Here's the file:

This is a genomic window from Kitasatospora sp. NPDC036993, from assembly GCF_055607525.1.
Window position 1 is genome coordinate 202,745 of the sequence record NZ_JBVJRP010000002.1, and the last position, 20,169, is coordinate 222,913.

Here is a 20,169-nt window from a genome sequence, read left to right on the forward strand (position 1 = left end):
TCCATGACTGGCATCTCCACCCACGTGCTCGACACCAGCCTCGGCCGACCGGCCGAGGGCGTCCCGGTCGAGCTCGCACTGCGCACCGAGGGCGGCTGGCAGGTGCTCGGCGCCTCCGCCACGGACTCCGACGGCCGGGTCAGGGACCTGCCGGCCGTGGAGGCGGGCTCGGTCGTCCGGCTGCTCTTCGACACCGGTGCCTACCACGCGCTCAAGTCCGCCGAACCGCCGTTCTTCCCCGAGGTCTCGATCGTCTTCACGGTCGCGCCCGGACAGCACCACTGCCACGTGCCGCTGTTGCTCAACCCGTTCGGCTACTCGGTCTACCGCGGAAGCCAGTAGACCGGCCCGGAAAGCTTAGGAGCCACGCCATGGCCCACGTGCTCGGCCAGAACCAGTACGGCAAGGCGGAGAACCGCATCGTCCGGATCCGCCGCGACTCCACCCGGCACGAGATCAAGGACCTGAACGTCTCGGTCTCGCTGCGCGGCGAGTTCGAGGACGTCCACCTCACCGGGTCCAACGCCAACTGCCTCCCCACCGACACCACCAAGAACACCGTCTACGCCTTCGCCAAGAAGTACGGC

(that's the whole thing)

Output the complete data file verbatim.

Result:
This is a genomic window from Kitasatospora sp. NPDC036993, from assembly GCF_055607525.1.
Window position 1 is genome coordinate 202,745 of the sequence record NZ_JBVJRP010000002.1, and the last position, 20,169, is coordinate 222,913.

Here is a 20,169-nt window from a genome sequence, read left to right on the forward strand (position 1 = left end):
TCCATGACTGGCATCTCCACCCACGTGCTCGACACCAGCCTCGGCCGACCGGCCGAGGGCGTCCCGGTCGAGCTCGCACTGCGCACCGAGGGCGGCTGGCAGGTGCTCGGCGCCTCCGCCACGGACTCCGACGGCCGGGTCAGGGACCTGCCGGCCGTGGAGGCGGGCTCGGTCGTCCGGCTGCTCTTCGACACCGGTGCCTACCACGCGCTCAAGTCCGCCGAACCGCCGTTCTTCCCCGAGGTCTCGATCGTCTTCACGGTCGCGCCCGGACAGCACCACTGCCACGTGCCGCTGTTGCTCAACCCGTTCGGCTACTCGGTCTACCGCGGAAGCCAGTAGACCGGCCCGGAAAGCTTAGGAGCCACGCCATGGCCCACGTGCTCGGCCAGAACCAGTACGGCAAGGCGGAGAACCGCATCGTCCGGATCCGCCGCGACTCCACCCGGCACGAGATCAAGGACCTGAACGTCTCGGTCTCGCTGCGCGGCGAGTTCGAGGACGTCCACCTCACCGGGTCCAACGCCAACTGCCTCCCCACCGACACCACCAAGAACACCGTCTACGCCTTCGCCAAGAAGTACGGC